An innocent internet search on popcorn ceilings unveils a scary truth—popcorn ceilings can contain asbestos! It turns out that asbestos is both very bad for your health and a very good construction material. Unfortunately, the latter was discovered a good few decades before the former, and popcorn ceiling was commonly created using asbestos-containing materials.
Even more unfortunate is the fact that differentiating between safe, non-toxic popcorn ceilings and those that contain asbestos is not something you will be able to do by yourself. However, checking your popcorn ceiling is worth the time and effort, so let’s get to it.
Visual confirmation of asbestos in popcorn ceiling is near impossible. A blue tint may suggest the presence of one type of asbestos. Symptoms of asbestos exposure arise decades after exposure, so they are unreliable indicators. The best way to tell if a ceiling has asbestos is to get a lab to test a sample.
There Are No Visual Indicators
Although it would make life much easier, the reality is that asbestos can be very hard to identify based on sight alone.
Individual fibers are only visible under a microscope. This is one of the features that make handling it so dangerous. They readily become airborne, and you cannot see them to ensure that the individual fibers are contained.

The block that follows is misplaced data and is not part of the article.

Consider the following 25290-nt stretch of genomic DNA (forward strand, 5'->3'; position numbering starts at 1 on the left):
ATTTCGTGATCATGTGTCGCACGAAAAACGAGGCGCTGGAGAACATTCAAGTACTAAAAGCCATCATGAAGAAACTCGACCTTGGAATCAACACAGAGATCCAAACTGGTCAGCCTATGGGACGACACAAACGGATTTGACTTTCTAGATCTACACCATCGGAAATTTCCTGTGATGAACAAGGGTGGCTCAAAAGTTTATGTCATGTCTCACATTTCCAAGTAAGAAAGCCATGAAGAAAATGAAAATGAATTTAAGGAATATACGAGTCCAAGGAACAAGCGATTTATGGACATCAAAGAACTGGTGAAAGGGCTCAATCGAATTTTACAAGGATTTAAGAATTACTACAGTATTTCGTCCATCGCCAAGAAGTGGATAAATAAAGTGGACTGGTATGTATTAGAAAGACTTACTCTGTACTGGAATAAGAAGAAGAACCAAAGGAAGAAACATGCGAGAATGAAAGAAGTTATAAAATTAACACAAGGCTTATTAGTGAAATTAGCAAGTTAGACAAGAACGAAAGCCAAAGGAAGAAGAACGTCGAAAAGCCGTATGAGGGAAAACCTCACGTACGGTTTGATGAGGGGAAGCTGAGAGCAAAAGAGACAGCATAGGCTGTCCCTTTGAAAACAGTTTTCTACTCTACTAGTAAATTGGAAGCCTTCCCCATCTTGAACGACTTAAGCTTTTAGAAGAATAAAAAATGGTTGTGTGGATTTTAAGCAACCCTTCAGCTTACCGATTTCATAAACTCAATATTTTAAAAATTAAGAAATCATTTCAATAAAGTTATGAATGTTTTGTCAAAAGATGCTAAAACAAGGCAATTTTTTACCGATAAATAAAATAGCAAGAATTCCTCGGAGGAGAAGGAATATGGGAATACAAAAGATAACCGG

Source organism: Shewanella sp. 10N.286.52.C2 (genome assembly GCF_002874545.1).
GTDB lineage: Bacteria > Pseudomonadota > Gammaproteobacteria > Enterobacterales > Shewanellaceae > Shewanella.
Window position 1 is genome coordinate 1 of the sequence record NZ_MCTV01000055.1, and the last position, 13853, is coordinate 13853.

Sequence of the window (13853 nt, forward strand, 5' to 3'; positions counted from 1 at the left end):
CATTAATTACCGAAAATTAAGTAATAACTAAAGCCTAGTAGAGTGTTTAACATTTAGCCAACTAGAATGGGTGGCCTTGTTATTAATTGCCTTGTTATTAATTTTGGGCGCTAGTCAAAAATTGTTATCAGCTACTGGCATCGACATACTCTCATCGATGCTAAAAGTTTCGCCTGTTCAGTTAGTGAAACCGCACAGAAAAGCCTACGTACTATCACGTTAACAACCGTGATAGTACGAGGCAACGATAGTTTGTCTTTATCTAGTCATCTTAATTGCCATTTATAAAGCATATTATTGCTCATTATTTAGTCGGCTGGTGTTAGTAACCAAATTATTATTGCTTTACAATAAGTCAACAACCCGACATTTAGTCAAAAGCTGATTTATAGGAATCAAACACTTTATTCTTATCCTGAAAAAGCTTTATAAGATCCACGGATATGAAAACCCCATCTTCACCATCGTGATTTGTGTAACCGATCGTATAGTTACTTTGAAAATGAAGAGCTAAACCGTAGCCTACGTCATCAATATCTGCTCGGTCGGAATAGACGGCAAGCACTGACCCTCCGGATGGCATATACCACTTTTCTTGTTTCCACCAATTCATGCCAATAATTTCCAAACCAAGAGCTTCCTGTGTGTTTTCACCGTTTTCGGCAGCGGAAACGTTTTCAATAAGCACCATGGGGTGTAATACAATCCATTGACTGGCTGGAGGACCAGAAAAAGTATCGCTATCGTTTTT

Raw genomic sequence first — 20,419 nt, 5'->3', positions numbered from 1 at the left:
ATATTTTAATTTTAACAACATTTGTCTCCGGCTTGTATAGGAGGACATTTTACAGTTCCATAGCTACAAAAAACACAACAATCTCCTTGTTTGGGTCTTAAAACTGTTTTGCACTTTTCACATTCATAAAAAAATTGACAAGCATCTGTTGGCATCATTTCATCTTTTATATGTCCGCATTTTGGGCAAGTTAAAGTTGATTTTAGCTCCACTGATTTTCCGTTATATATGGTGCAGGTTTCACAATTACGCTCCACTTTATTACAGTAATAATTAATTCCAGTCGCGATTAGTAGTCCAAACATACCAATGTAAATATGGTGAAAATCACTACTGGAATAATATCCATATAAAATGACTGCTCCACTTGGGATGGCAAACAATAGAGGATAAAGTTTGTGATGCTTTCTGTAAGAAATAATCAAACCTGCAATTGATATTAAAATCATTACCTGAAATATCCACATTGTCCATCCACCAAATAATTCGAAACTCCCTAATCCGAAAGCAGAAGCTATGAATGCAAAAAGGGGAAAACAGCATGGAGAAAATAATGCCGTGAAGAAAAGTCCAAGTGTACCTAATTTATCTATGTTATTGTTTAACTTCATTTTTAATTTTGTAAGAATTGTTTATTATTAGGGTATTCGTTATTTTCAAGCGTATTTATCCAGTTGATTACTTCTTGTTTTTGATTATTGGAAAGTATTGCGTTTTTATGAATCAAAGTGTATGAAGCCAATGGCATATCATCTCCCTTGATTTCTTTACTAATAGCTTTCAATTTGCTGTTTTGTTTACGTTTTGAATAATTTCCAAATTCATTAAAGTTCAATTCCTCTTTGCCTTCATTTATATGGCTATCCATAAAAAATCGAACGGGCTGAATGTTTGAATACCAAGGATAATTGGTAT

When there are groups or clumps of asbestos fibers, you are able to see them with the naked eye, but even then, they can be difficult to identify as asbestos fibers as opposed to any other fibers.
The color of asbestos fibers can range from blue to brown to white. This is because there are three main types of asbestos: crocidolite, amosite, and chrysotile asbestos.
Crocidolite asbestos is the most dangerous. Thankfully, it’s also the one that is blue, and so it is easier to identify visually. If your popcorn ceiling has a blue tinge to it, or you can see definite clumps of blue, then it’s definitely time to call in the experts.
I cannot continue before adding a word of caution. Asbestos is not something you want to be messing with. Simply scraping off a small section of the paint on your ceiling to examine if there is a blue tint to the underlying plaster could mean that previously contained asbestos fibers become airborne.
There are rules about how asbestos and even possible asbestos-containing items need to be handled, and you will not be able to meet the requirements satisfactorily with any household or hardware store-sourced product.
Physical Effects Only Manifest Years/Decades Later
Some substances that are harmful to your health and which are found in homes can be identified by the symptoms they cause soon after exposure. Examples of such substances are mold and carbon monoxide.
For mold, allergy symptoms may be observed within a few minutes of exposure. In carbon monoxide’s case, symptoms of dizziness, stomach pain, and loss of consciousness can be felt within two hours of exposure.
This quick development of symptoms can make confirming your suspicions just as rapid, although no one really wants to find out about these things in such a way.
For asbestos, though, the latency period, or the period between exposure and when you begin feeling sick, can be ten to forty years! Furthermore, once you start exhibiting signs of exposure, then it’s too late—you are looking at treatment rather than cure.